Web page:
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I am currently working on my PhD thesis and was wondering how I can identify the optimal number of lags for the Newey West covariance matrix. So far, my code is

library(sandwich) 
library(lmtest)
library(dynlm)


Regression <- dynlm(y ~ x)
coeftest(Regression, vcov = NeweyWest(Regression, lag = NULL))

Since I have to compare coefficients of multiple regressions (for the same time series), I should use the same lag as well. However is there a rule of thumb or a simple method to get the lag?

Thank you and best regards

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  • $\begingroup$ When you specify null to lag, the function automatically estimates the number of lags to use $\endgroup$ – Repmat Jan 11 '17 at 17:45
  • $\begingroup$ Thank you very much Repmat. But shouldn't I use just one fixed lag for all regressions? $\endgroup$ – user144267 Jan 12 '17 at 21:40
  • $\begingroup$ Well that depends on the residuals, which are likely different across model's $\endgroup$ – Repmat Jan 13 '17 at 8:32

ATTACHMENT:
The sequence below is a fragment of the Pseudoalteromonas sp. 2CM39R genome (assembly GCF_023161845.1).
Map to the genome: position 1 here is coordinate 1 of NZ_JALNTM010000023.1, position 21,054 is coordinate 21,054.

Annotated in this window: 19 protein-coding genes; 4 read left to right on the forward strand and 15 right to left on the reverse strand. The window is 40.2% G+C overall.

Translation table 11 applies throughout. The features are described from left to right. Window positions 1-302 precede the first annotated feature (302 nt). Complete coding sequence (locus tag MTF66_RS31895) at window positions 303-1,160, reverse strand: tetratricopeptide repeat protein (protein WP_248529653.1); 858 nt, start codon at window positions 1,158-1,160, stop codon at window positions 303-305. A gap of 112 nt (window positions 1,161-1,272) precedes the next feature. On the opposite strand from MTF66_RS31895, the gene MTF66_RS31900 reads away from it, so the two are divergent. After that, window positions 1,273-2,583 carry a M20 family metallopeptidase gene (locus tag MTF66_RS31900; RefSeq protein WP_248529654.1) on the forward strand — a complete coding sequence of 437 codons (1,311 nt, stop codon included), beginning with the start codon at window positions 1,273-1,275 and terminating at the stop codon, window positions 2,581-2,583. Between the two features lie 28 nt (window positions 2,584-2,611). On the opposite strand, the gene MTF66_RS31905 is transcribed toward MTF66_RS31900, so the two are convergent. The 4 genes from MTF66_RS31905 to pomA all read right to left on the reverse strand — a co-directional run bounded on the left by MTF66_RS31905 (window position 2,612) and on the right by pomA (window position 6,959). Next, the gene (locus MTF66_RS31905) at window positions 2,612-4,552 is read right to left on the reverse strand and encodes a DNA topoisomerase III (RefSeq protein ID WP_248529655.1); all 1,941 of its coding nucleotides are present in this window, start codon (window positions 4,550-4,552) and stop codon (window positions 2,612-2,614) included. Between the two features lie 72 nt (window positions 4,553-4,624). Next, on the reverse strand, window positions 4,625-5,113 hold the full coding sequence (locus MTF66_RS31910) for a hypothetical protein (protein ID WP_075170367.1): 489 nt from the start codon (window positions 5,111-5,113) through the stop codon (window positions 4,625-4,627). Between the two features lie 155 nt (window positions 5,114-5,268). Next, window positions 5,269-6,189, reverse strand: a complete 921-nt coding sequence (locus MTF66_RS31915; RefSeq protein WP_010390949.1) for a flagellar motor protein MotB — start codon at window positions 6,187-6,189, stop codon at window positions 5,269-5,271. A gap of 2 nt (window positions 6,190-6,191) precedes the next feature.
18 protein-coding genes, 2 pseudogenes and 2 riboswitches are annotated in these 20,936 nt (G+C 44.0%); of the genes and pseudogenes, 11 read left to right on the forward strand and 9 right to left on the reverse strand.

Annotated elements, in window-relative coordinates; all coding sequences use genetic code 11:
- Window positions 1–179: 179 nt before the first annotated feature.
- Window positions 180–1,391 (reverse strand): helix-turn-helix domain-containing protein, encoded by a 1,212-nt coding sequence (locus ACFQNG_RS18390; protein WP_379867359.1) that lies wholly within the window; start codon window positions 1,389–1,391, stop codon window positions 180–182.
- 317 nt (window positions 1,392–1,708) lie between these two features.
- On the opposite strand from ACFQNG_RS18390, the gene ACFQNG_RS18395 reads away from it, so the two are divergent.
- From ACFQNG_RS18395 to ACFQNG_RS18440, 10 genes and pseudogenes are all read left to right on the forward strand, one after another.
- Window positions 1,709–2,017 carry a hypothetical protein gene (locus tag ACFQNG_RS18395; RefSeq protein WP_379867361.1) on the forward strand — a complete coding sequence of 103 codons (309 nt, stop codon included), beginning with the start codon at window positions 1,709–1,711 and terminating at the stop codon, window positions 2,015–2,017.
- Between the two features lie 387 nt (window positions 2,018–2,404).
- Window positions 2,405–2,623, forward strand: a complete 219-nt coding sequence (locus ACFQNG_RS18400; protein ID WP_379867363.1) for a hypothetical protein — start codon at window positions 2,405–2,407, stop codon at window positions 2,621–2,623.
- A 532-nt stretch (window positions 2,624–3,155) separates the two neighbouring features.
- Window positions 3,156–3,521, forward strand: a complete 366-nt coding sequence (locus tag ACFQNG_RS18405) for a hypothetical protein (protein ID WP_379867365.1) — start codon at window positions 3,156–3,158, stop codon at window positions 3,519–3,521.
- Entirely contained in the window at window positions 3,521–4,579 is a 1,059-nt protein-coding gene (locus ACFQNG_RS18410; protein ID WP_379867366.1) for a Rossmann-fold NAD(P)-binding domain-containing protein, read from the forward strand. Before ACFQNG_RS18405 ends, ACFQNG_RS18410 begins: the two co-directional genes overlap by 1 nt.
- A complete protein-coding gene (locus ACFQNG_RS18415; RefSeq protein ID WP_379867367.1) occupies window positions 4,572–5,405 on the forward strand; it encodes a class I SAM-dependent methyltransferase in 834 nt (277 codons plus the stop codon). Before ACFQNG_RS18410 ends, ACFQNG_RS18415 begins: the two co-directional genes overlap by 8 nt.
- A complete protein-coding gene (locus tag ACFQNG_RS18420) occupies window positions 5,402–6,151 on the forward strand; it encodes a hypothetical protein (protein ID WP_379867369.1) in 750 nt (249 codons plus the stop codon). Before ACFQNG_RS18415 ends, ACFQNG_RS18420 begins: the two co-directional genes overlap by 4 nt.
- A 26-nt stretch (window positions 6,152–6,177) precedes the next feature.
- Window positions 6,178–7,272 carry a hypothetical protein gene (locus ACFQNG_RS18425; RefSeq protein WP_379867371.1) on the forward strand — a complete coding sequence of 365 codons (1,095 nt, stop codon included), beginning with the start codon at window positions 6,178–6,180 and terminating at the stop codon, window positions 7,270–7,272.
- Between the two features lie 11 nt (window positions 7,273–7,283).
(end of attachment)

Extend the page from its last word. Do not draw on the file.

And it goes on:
• $\begingroup$ Exactly, but when I compare regression models, they should use the same lag, right? $\endgroup$ – user144267 Jan 14 '17 at 8:15
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I don't think that you necessarily need to fix the lag length across regressions. Due to the different model specifications there may be slightly different amounts of autocorrelation in the residuals that you have to adjust for.

However, you can easily display the lag length employed by NeweyWest() and also extract it using bwNeweyWest(). For simple replication, let's consider the following (non-sensical because non-time-series) linear model:

m <- lm(dist ~ speed, data = cars)
NeweyWest(m, lag = NULL, verbose = TRUE)
## Lag truncation parameter chosen: 3 
##             (Intercept)      speed
## (Intercept)   49.250542 -3.7390757
## speed         -3.739076  0.3035406

The bandwidth estimation is done by bwNeweyWest():

bwNeweyWest(m)
## [1] 3.032204

The lag length is just floor() of that.

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